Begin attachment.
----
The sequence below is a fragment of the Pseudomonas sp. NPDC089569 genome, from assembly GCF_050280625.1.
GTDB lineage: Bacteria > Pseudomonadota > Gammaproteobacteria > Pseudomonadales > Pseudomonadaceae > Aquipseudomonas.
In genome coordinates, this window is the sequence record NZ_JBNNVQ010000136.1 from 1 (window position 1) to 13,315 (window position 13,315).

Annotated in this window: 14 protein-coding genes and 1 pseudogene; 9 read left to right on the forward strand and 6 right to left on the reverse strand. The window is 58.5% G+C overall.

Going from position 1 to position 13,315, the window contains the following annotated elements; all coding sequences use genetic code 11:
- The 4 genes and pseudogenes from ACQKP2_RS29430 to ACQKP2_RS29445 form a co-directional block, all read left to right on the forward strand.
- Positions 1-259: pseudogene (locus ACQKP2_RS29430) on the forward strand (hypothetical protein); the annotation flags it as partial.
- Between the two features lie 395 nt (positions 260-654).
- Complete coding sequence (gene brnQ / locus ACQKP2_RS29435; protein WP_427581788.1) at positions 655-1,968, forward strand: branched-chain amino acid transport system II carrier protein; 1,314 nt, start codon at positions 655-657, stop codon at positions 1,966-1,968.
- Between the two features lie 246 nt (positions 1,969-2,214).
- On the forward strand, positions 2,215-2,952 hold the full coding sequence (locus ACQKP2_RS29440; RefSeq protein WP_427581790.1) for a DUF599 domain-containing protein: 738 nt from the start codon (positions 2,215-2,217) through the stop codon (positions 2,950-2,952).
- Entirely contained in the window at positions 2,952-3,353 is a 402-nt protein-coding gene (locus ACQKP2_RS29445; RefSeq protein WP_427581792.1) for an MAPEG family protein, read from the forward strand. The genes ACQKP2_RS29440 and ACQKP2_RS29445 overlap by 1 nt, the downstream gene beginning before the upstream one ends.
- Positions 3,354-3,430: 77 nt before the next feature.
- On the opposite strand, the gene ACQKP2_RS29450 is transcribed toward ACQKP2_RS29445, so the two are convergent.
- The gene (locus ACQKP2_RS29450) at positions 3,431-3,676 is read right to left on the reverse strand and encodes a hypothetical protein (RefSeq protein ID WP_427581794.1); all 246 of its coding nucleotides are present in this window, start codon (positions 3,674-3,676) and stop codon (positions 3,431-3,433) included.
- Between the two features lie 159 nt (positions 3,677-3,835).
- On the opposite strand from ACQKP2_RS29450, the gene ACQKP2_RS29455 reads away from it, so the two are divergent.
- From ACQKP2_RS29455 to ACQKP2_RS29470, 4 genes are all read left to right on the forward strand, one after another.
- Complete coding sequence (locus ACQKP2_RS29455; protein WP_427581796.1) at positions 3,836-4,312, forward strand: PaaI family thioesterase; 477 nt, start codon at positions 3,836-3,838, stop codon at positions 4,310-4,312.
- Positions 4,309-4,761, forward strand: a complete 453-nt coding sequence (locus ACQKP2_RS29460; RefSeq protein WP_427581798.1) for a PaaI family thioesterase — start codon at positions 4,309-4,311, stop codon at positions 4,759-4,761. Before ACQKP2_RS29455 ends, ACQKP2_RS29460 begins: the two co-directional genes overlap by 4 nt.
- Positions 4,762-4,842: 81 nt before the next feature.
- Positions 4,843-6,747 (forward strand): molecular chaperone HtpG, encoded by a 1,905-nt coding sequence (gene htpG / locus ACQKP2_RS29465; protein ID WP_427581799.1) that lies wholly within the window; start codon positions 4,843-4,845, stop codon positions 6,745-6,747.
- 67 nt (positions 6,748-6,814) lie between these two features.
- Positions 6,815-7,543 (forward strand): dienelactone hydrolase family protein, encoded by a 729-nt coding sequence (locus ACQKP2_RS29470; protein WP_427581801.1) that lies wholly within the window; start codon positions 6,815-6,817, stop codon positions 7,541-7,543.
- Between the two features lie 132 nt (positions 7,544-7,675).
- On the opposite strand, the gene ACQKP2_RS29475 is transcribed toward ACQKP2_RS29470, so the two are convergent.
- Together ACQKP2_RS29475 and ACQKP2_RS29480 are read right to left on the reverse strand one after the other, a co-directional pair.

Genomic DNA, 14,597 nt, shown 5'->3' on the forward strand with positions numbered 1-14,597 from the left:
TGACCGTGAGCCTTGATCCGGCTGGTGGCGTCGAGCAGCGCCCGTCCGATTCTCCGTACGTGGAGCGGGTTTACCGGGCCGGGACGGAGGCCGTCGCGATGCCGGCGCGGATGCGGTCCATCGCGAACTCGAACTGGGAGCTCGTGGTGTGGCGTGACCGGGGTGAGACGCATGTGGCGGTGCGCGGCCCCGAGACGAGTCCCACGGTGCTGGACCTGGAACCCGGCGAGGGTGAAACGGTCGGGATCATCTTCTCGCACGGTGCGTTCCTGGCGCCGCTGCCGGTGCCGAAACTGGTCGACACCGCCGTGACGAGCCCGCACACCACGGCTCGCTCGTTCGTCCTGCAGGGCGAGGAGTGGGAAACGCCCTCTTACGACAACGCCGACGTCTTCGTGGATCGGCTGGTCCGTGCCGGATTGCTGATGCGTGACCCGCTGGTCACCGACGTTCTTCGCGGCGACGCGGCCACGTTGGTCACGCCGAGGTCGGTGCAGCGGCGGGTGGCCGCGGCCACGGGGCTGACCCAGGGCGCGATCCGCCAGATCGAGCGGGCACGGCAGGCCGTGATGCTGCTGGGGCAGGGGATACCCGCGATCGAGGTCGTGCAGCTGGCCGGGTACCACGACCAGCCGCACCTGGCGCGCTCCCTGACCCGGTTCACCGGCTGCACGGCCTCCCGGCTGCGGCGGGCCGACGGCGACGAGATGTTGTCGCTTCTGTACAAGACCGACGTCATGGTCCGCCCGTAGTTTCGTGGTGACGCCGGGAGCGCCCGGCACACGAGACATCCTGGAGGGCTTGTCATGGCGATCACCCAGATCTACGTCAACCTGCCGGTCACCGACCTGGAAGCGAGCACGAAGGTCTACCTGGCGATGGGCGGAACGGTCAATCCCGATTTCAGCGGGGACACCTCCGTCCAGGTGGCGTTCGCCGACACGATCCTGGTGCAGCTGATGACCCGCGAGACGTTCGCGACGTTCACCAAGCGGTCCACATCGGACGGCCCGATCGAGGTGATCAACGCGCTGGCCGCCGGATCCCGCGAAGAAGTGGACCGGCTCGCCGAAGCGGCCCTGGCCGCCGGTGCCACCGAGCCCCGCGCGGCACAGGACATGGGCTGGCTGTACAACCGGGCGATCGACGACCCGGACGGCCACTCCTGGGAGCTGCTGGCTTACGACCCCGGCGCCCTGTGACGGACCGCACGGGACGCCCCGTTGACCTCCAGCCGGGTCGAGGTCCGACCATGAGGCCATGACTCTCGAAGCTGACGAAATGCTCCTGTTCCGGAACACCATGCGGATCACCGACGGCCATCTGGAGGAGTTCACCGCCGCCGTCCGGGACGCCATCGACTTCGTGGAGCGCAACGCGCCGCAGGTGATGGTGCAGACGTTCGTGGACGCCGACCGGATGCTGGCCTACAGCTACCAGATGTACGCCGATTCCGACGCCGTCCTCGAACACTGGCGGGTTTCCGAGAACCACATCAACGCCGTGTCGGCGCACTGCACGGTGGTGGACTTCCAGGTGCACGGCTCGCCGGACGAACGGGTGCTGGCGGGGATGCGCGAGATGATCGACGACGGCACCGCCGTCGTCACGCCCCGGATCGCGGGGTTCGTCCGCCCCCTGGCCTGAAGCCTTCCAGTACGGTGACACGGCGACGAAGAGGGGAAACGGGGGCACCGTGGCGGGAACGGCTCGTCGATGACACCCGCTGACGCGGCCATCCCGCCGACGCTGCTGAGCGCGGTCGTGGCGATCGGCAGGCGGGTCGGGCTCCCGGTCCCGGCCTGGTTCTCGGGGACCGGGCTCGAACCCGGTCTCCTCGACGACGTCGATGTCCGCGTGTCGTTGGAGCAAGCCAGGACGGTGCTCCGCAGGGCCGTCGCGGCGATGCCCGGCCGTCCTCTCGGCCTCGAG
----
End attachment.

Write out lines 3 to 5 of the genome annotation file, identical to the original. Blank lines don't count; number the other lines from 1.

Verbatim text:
In genome coordinates, this window is the sequence record NZ_JBNNVQ010000136.1 from 1 (window position 1) to 13,315 (window position 13,315).

Annotated in this window: 14 protein-coding genes and 1 pseudogene; 9 read left to right on the forward strand and 6 right to left on the reverse strand. The window is 58.5% G+C overall.

Going from position 1 to position 13,315, the window contains the following annotated elements; all coding sequences use genetic code 11: